The Setup

This story starts last year with my son Rhino befriending the director of Camp Cherokee. Rhino told him about his Youtube Channel MTG_YoungMage, Magic the Gathering and what the game has done for him. The Camp Director was intrigued and asked Rhino how he could make Magic available to the scouts as an evening activity each of the six weeks of camp this year. The goal of Young Mage is “Reaching and Teaching Young Mages of all ages.” This was a perfect opportunity to see what we could do to reach and teach more players. So the work began on how to make, advertise and run a tournament six weeks in a row at a camp in the woods.

We had a lot of grand ideas, but decided to start out small and see how things went. We didn’t know how to advertise a Magic tournament to each scout and we didn’t want to exclude scouts that didn’t have any cards, so Rhino talked to Wizards of the Coast who were kind enough to supply Welcome Decks. This way everyone would have the same level deck and it wouldn’t be too complex for anyone that was new to Magic. The tournaments would be simple single or double elimination. Basically like a Game Day casual tournament.

Rhino met with the Camp director early this year and taught him how to play. He laid out the plan to run each event and that Wizards of the Coast would supply the Welcome Decks for the events. We would supply a video to help teach the basics of the game and see how it went. The Camp Director assigned the task of running the events to the STEM (Science, Technology, Engineering and Math) team since he saw that it required lots of problem solving and quick decisions. We had never thought of Magic as a STEM activity, but now see that it truly is.

The Execution

With decks ready, camp staff prepared and the first week of camp starting, the experiment began. On the first day of camp all of the evening activities were announced. Basketball, frisbee golf, gaga ball, soccer, archery, swimming, astronomy, chess, and Magic. Excited murmurs were heard from all of the scouts and signups began. The first to fill up was Magic. It turns out that each week, the first activity to fill up was Magic. The Nature Lodge, where they held both chess and Magic was standing room only. Extra picnic tables were brought out for the overflow.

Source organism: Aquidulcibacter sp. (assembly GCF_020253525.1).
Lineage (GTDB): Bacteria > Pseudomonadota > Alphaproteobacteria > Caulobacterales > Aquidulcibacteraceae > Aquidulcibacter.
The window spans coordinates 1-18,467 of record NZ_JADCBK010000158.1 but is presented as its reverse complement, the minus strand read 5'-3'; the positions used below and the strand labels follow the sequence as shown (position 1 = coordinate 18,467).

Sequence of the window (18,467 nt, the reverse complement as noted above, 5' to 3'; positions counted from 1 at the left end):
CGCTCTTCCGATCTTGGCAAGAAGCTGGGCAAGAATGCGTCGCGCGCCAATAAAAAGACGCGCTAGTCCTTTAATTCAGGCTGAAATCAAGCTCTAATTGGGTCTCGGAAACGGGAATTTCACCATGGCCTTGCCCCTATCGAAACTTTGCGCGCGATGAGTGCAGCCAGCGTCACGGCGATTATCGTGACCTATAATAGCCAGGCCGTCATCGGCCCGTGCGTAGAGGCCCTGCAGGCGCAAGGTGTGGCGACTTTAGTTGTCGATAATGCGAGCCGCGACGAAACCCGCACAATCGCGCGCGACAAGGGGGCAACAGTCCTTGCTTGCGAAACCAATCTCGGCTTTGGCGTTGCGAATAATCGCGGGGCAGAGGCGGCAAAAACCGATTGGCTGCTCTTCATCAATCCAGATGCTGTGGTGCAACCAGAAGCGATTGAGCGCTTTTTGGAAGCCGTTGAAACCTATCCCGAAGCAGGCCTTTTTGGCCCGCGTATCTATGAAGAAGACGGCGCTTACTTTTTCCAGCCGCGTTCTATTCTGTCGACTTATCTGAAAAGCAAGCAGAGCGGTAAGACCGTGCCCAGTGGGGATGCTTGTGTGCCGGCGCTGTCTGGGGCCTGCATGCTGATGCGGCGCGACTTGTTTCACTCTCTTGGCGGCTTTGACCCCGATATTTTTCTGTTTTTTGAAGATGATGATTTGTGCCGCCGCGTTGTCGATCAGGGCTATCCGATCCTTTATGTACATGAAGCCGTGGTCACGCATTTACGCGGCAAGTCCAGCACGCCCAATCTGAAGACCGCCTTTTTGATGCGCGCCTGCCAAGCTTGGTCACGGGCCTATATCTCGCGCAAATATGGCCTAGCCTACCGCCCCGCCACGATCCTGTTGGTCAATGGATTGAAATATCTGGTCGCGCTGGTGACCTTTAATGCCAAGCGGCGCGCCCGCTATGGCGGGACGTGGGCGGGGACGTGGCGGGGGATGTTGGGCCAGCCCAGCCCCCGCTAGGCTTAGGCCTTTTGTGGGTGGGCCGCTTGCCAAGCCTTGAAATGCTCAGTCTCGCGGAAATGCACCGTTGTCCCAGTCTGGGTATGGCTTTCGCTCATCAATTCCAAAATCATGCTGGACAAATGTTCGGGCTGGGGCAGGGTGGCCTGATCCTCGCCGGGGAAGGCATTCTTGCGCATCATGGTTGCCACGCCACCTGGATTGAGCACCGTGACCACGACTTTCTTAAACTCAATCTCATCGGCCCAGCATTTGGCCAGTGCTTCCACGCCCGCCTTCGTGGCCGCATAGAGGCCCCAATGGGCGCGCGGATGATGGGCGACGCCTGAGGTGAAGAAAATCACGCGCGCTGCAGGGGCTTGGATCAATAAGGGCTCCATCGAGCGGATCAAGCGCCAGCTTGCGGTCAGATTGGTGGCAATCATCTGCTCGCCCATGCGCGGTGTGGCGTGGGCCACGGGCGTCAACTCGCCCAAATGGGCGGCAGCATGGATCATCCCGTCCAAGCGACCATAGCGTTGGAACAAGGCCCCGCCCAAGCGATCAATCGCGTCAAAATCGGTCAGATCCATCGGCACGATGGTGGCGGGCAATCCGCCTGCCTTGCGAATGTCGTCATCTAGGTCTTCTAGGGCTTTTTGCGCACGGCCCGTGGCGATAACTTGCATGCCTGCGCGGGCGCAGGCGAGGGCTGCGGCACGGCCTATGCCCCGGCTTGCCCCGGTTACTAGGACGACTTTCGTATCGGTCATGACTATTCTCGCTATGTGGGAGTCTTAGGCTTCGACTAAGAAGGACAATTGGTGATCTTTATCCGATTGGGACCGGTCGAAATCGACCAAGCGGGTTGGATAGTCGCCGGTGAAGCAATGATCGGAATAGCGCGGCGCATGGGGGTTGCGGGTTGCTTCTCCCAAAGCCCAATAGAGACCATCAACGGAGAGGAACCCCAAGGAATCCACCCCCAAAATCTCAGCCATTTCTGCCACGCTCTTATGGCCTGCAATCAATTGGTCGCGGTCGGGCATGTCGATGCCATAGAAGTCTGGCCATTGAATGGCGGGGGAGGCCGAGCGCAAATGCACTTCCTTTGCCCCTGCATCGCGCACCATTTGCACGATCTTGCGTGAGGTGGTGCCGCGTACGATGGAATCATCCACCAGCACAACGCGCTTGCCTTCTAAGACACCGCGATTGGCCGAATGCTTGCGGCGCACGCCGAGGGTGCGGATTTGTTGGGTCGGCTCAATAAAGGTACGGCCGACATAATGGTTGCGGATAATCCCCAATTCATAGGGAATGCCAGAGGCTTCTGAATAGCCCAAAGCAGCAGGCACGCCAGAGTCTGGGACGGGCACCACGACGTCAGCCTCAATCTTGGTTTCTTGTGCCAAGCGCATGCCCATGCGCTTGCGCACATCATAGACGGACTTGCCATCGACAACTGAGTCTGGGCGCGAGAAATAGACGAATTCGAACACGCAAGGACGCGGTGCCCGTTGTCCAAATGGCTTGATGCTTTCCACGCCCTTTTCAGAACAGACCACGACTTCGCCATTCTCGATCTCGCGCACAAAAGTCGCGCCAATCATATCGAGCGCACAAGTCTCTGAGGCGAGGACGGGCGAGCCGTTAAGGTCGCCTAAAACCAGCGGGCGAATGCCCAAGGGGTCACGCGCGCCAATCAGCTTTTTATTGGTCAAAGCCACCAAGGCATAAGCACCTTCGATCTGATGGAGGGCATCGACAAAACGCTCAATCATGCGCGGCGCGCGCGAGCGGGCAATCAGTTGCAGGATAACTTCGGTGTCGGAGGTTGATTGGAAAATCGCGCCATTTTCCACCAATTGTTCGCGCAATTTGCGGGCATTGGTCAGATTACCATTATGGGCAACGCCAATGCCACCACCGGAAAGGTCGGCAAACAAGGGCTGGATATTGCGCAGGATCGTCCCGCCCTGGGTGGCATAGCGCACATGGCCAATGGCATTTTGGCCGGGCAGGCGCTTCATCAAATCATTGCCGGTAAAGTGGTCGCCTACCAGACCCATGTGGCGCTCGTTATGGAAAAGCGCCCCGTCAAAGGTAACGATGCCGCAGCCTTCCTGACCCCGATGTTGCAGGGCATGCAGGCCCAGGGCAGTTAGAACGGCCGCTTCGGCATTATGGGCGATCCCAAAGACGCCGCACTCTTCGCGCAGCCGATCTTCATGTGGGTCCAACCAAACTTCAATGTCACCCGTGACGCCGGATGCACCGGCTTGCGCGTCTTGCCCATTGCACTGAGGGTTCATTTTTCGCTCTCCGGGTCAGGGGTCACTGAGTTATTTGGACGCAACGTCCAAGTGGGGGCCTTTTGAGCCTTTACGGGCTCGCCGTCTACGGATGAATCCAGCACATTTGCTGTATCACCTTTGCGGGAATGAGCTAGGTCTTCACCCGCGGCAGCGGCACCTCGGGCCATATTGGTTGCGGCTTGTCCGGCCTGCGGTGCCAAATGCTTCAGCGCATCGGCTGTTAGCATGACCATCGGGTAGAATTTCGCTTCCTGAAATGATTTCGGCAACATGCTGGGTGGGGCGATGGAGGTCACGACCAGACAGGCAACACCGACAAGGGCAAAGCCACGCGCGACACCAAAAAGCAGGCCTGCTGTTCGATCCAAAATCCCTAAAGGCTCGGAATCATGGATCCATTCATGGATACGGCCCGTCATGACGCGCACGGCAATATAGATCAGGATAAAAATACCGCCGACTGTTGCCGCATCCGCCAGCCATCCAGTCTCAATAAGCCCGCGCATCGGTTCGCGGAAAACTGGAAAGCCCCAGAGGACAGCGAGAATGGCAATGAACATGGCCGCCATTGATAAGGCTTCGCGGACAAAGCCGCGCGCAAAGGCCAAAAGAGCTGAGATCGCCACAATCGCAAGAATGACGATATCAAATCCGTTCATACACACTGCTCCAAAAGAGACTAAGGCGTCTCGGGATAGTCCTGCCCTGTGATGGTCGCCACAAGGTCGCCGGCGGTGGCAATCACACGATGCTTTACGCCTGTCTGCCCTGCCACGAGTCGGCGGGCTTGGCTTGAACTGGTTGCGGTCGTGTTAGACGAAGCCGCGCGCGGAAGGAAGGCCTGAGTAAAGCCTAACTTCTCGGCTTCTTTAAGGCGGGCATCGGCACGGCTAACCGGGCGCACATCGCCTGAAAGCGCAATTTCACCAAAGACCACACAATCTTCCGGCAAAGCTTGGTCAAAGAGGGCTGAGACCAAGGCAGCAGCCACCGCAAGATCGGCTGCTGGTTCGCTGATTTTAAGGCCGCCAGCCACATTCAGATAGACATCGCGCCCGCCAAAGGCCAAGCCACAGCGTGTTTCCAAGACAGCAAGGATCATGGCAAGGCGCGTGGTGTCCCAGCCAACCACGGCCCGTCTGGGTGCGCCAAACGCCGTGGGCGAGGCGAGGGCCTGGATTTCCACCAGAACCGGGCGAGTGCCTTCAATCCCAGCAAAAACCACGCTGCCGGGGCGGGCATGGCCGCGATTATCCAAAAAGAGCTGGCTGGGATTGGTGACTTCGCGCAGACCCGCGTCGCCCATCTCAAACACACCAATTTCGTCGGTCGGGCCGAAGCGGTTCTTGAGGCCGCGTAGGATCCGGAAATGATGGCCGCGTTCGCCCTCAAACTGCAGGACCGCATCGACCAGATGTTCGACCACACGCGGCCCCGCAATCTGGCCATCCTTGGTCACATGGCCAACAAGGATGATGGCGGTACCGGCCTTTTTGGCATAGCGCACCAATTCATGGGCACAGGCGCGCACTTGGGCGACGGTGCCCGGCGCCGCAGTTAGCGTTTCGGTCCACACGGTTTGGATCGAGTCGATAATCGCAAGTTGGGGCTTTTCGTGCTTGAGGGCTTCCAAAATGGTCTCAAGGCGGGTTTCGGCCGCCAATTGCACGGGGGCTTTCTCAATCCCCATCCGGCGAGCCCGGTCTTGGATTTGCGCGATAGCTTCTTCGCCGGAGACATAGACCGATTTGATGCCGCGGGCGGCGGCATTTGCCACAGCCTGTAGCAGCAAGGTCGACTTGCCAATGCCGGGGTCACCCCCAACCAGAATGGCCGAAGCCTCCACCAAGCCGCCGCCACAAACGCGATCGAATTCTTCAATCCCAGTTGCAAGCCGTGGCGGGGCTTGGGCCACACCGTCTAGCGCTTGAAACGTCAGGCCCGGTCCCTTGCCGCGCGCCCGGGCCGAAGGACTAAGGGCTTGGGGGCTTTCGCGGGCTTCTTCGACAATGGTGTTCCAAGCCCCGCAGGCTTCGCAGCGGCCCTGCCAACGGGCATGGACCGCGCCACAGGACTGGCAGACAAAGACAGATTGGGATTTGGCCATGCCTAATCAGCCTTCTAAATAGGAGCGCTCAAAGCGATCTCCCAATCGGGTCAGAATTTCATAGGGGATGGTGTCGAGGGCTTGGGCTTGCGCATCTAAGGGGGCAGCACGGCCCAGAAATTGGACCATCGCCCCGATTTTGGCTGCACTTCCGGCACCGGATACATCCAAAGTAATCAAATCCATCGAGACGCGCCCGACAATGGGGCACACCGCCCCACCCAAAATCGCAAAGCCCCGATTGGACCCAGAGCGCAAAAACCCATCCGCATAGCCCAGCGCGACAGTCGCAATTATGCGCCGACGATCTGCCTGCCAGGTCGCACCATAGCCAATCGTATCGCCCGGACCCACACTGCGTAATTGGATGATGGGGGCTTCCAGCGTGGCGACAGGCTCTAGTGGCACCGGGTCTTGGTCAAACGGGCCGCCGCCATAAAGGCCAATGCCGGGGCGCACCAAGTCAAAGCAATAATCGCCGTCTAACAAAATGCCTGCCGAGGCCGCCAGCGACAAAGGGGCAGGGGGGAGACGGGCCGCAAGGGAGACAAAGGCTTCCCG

The games were all over the place. People who didn’t signup were standing around trying to figure out what this Magic game was all about. The cards were unsleeved and being played on dirty wooden picnic tables. But the scouts were having a great time and learning.

For five nights, the scouts would bring back their cards and continue playing. They would hand off decks to their friends so they could learn and play. Scouts from different troops and crews sat across from one another and talked. They learned more about each other and had a friendly game. Even though it was a competition, it wasn’t super competitive.


The comments we heard throughout ranged but were all very positive. “Magic is the best game ever” and “Magic is growing a lot right now” was very common. The impression of the scouts was that Magic: the Gathering was not only the best of the card games, but the one that’s growing more than all the others. We heard comparisons with other popular card games and Magic was always the most favored.

There were even some rather humorous comments heard through out like, “Unsummon is a really over powered card”, “Nightmare is the best creature ever” and “I’m going to throw my chess tournament so I can play Magic.” But some of the most amazing things we saw was scouts trading cards from the Welcome Decks. The cards they received for free became prized items with intrinsic value and every scout wanted to continue playing after they got back from camp.


The Analysis

Magic's community is large. I don’t think anyone can know the exact number of players, if it’s one million or thirty million. It’s a lot more players than we see on the competitive circuit or social media. For the most part the scouts had heard of Magic but had not known that there was a community, content creators or even a Pro Tour. They were just excited for the game.

There was one troop that had driven over 10 hours to Camp Cherokee just to try something different. Some of the scouts at the tournament said that they wanted to come back next year because they do things like this.


The average number of scouts each week is around 275 with around 30 of them actively playing Magic either with the Welcome Decks, a borrowed deck or one they had brought from home. Most of them were new to Magic. Over the 6 week period we would guess that this facilitated about 200 new players.

When we started the Young Mage channel, we knew that the new players we were trying to reach were going to be one of the hardest, if not the hardest niche of Magic players, with whom to connect. However, it is becoming easier. We were amazed at the positive feedback we received. The excitement of the Scouts to play and learn was amazing.

The Conclusion

All-in-all it was time and effort well spent. We were asked if we could do the same thing for next year, but we think we’ll need to go back to some of those grand ideas we had in the beginning. The Welcome decks are a great start and equalizer, but if we could add a bit more that will help keep it fresh and challenging.

For the most part, keeping it casual is very positive. Not every rule is being followed 100% exact, but it doesn’t need to be. We think adding in a pack or two from the current set would enhance the experience. Even making booster packs available for sale at the trading post would be amazing. We’ll have to talk to Wizards of the Coast about the viability of doing some of this.